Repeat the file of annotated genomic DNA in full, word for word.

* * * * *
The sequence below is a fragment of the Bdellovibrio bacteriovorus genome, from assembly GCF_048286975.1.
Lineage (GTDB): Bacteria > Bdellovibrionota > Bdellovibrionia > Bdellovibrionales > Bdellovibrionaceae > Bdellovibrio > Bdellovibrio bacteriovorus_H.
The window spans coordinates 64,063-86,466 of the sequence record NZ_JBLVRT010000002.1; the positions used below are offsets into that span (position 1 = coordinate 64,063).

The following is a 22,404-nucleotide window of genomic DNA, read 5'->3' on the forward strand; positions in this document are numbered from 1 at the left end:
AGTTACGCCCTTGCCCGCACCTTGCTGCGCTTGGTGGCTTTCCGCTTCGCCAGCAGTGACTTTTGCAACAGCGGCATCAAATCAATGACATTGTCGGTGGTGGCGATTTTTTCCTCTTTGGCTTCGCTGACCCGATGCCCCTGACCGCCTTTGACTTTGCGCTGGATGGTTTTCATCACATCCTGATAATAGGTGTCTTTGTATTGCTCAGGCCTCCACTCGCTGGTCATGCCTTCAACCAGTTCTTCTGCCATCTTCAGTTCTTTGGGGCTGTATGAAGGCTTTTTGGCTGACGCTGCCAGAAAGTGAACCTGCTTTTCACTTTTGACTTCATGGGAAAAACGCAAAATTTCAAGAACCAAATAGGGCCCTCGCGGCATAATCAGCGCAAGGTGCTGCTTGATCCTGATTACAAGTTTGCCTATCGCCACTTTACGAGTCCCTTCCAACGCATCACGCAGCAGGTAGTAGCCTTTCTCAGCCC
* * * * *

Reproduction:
The sequence below is a fragment of the Bdellovibrio bacteriovorus genome, from assembly GCF_048286975.1.
Lineage (GTDB): Bacteria > Bdellovibrionota > Bdellovibrionia > Bdellovibrionales > Bdellovibrionaceae > Bdellovibrio > Bdellovibrio bacteriovorus_H.
The window spans coordinates 64,063-86,466 of the sequence record NZ_JBLVRT010000002.1; the positions used below are offsets into that span (position 1 = coordinate 64,063).

The following is a 22,404-nucleotide window of genomic DNA, read 5'->3' on the forward strand; positions in this document are numbered from 1 at the left end:
AGTTACGCCCTTGCCCGCACCTTGCTGCGCTTGGTGGCTTTCCGCTTCGCCAGCAGTGACTTTTGCAACAGCGGCATCAAATCAATGACATTGTCGGTGGTGGCGATTTTTTCCTCTTTGGCTTCGCTGACCCGATGCCCCTGACCGCCTTTGACTTTGCGCTGGATGGTTTTCATCACATCCTGATAATAGGTGTCTTTGTATTGCTCAGGCCTCCACTCGCTGGTCATGCCTTCAACCAGTTCTTCTGCCATCTTCAGTTCTTTGGGGCTGTATGAAGGCTTTTTGGCTGACGCTGCCAGAAAGTGAACCTGCTTTTCACTTTTGACTTCATGGGAAAAACGCAAAATTTCAAGAACCAAATAGGGCCCTCGCGGCATAATCAGCGCAAGGTGCTGCTTGATCCTGATTACAAGTTTGCCTATCGCCACTTTACGAGTCCCTTCCAACGCATCACGCAGCAGGTAGTAGCCTTTCTCAGCCC